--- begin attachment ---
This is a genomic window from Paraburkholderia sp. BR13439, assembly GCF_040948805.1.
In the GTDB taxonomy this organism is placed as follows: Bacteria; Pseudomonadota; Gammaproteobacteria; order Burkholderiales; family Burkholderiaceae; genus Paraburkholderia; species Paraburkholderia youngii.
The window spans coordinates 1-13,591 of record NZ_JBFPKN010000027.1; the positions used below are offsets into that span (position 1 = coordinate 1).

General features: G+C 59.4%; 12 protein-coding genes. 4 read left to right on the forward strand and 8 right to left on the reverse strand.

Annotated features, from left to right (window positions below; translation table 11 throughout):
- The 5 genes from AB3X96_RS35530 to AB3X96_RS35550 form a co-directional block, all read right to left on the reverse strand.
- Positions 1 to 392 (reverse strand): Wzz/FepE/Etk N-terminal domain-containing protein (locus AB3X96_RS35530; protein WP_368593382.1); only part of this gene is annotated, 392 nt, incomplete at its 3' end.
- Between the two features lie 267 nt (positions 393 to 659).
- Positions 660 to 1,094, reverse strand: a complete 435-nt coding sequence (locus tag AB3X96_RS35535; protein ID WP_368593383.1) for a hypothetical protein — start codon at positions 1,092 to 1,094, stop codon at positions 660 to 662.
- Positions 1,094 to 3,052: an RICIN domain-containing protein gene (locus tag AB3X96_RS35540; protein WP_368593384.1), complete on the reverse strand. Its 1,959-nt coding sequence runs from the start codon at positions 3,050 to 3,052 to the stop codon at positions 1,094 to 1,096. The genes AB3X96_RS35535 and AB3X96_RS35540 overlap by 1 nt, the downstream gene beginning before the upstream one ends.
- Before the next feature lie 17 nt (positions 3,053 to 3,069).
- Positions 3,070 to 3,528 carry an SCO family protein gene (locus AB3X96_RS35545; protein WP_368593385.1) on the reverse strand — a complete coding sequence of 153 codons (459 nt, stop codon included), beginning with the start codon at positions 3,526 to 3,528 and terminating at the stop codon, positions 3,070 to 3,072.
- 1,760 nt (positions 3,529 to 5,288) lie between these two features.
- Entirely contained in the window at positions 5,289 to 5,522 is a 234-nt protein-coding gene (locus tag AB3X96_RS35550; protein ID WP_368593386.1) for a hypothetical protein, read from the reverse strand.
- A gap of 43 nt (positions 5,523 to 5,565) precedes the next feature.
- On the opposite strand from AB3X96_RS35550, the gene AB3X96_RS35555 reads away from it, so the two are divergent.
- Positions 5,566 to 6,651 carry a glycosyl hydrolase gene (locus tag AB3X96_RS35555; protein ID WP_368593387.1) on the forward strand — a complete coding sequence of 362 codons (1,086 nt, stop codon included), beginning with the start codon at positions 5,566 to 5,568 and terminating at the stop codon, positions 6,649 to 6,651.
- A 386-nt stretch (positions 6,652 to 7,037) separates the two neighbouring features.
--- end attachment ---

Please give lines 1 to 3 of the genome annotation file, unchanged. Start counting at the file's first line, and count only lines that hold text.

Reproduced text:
This is a genomic window from Paraburkholderia sp. BR13439, assembly GCF_040948805.1.
In the GTDB taxonomy this organism is placed as follows: Bacteria; Pseudomonadota; Gammaproteobacteria; order Burkholderiales; family Burkholderiaceae; genus Paraburkholderia; species Paraburkholderia youngii.
The window spans coordinates 1-13,591 of record NZ_JBFPKN010000027.1; the positions used below are offsets into that span (position 1 = coordinate 1).